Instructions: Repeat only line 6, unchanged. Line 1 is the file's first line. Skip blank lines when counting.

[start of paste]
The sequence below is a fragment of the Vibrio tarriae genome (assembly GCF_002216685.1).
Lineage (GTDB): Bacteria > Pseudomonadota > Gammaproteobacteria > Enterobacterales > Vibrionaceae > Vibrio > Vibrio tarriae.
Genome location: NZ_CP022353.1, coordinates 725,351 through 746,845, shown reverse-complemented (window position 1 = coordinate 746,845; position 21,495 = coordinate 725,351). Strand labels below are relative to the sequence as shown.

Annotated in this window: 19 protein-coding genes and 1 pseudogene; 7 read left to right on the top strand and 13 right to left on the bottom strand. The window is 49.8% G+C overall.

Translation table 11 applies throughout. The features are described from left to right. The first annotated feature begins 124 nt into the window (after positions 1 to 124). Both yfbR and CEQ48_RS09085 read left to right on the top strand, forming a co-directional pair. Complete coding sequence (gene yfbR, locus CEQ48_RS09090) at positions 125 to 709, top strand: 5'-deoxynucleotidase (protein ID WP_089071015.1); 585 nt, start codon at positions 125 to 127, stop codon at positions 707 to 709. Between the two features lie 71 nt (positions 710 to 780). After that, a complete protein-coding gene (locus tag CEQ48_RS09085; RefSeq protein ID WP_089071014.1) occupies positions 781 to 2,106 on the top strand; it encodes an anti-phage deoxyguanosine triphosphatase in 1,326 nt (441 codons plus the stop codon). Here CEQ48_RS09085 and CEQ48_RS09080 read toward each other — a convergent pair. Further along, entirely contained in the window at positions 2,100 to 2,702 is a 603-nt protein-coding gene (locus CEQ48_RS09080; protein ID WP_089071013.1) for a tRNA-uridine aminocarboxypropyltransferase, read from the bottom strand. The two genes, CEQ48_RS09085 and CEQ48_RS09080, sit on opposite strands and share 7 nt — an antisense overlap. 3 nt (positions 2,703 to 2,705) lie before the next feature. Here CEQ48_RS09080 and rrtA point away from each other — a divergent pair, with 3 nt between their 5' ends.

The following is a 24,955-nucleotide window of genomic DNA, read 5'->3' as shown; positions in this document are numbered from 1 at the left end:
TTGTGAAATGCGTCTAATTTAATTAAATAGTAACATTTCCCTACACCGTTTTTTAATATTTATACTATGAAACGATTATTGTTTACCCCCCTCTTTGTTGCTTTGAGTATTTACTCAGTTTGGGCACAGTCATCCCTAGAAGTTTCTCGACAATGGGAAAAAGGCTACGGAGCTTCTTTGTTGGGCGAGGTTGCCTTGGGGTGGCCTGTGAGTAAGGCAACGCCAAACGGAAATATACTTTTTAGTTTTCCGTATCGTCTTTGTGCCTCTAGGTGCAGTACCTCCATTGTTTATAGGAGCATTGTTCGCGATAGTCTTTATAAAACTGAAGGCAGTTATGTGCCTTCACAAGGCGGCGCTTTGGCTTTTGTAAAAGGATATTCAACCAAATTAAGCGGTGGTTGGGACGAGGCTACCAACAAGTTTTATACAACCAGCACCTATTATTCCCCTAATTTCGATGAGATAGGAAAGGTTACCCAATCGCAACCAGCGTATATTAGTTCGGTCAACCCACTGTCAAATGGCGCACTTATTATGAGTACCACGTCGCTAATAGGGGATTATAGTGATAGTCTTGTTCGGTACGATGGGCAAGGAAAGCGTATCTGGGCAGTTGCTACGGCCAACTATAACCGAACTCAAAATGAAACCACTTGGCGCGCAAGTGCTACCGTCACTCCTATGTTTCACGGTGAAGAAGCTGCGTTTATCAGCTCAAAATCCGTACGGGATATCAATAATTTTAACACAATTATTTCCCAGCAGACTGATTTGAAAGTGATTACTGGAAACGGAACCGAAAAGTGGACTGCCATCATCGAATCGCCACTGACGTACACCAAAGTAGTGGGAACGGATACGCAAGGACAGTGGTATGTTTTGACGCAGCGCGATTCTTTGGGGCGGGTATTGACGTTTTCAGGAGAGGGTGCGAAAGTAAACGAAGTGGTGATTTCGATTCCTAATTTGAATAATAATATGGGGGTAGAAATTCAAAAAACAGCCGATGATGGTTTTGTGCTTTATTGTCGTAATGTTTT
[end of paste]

The following is a 24,955-nucleotide window of genomic DNA, read 5'->3' as shown; positions in this document are numbered from 1 at the left end: